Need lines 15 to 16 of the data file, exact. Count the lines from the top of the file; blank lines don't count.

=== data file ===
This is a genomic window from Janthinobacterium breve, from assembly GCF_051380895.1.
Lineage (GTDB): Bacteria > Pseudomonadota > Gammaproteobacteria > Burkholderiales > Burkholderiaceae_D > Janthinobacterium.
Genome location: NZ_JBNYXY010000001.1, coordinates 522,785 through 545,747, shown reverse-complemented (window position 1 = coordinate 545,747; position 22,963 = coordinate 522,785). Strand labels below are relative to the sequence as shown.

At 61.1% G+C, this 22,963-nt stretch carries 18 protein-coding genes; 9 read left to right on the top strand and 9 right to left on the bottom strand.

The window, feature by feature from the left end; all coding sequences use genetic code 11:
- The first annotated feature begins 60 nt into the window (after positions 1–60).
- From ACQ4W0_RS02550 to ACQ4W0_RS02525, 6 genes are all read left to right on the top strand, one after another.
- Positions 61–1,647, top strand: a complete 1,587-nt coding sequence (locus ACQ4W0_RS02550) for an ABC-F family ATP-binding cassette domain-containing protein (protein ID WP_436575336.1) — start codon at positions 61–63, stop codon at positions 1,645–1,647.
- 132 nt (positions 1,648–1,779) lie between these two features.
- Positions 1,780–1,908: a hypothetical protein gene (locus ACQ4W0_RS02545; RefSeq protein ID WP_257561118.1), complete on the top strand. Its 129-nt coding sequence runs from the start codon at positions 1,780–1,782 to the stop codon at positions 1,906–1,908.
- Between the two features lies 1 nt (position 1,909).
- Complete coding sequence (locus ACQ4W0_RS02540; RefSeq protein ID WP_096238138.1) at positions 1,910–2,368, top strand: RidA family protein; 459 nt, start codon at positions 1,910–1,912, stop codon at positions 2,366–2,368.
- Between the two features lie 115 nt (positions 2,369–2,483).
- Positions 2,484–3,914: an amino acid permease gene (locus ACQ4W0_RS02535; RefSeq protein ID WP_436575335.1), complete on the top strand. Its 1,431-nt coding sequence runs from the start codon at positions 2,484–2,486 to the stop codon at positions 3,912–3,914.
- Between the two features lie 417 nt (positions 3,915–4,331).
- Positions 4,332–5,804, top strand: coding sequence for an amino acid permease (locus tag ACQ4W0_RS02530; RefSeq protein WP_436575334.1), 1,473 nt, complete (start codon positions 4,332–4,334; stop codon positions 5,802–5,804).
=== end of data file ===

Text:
- Between the two features lie 417 nt (positions 3,915–4,331).
- Positions 4,332–5,804, top strand: coding sequence for an amino acid permease (locus tag ACQ4W0_RS02530; RefSeq protein WP_436575334.1), 1,473 nt, complete (start codon positions 4,332–4,334; stop codon positions 5,802–5,804).